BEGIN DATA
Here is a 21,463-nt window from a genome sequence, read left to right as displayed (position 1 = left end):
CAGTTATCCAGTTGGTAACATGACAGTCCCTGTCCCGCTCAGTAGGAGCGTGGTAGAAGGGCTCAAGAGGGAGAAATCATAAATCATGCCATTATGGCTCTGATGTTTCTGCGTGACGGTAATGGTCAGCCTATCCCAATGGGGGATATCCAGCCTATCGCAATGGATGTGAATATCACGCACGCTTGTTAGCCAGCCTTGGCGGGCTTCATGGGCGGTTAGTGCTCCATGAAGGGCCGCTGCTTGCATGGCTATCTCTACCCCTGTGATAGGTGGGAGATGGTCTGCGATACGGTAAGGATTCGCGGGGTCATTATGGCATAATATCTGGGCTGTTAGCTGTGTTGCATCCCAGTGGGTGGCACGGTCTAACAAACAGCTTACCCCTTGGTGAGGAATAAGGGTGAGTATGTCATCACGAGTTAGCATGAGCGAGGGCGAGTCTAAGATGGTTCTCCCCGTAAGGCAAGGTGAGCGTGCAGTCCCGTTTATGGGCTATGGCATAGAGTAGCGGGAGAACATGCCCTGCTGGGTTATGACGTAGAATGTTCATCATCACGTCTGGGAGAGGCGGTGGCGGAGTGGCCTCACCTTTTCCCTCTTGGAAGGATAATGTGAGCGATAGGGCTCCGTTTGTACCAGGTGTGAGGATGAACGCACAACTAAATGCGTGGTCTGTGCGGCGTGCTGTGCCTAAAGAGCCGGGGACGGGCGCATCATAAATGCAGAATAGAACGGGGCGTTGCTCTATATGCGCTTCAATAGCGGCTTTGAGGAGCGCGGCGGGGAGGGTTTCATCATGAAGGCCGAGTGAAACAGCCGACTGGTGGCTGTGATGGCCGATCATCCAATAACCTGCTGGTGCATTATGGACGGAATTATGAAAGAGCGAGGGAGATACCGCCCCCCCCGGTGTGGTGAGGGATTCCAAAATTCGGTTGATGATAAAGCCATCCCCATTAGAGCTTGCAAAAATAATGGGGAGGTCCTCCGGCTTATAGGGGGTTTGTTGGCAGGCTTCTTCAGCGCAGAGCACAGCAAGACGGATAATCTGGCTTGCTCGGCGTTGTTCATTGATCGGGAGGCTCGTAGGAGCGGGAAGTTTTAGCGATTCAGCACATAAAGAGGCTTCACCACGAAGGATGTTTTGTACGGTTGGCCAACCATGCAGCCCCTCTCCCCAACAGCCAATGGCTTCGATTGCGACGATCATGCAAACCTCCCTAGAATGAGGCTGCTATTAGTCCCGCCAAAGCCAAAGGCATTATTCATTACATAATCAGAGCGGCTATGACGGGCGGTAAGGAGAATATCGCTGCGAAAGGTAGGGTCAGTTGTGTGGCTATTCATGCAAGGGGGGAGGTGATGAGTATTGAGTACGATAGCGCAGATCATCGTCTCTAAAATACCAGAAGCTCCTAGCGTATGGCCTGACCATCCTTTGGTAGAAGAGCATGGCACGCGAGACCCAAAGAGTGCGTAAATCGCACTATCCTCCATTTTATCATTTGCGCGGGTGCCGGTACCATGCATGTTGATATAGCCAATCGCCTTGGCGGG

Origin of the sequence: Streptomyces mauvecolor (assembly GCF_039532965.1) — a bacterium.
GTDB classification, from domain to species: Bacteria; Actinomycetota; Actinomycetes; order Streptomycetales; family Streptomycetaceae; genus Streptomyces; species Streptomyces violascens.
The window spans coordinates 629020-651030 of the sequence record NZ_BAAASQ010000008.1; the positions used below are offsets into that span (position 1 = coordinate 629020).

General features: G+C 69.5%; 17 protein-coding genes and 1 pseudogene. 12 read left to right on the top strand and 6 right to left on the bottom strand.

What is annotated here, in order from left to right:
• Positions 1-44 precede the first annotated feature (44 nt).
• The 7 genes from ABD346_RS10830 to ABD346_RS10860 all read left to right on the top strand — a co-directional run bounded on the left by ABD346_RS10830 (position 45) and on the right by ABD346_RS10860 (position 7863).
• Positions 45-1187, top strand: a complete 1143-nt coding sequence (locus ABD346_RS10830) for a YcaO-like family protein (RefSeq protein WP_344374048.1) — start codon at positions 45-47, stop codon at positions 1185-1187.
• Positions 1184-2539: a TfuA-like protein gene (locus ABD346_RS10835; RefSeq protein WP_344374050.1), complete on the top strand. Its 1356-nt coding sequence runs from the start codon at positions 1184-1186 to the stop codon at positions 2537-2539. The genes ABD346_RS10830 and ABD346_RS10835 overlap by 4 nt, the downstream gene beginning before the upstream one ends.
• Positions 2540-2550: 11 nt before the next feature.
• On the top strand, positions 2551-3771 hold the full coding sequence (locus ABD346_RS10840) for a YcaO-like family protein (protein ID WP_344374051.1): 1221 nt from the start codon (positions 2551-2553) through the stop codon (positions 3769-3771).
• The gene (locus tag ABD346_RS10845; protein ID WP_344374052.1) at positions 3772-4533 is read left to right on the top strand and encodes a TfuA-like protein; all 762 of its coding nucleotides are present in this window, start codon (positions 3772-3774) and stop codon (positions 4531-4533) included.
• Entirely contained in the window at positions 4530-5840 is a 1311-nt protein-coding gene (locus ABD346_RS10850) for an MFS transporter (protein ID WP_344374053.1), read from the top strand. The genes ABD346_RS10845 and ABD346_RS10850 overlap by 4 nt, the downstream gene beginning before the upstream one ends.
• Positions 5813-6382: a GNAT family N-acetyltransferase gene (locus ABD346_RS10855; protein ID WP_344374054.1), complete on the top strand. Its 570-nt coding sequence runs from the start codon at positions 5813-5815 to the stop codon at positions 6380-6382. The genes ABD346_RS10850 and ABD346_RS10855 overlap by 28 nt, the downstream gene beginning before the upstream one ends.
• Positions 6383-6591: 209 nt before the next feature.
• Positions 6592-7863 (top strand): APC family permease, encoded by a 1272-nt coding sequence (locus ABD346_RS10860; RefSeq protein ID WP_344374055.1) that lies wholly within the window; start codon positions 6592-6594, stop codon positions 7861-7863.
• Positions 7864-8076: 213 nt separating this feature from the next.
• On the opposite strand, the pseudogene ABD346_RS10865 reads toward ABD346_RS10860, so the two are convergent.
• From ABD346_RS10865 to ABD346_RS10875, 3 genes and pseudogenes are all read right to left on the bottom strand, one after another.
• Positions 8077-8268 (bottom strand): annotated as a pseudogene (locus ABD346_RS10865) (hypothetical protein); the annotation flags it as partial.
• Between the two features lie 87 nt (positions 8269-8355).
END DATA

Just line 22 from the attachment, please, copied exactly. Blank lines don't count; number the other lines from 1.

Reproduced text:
• Positions 8077-8268 (bottom strand): annotated as a pseudogene (locus ABD346_RS10865) (hypothetical protein); the annotation flags it as partial.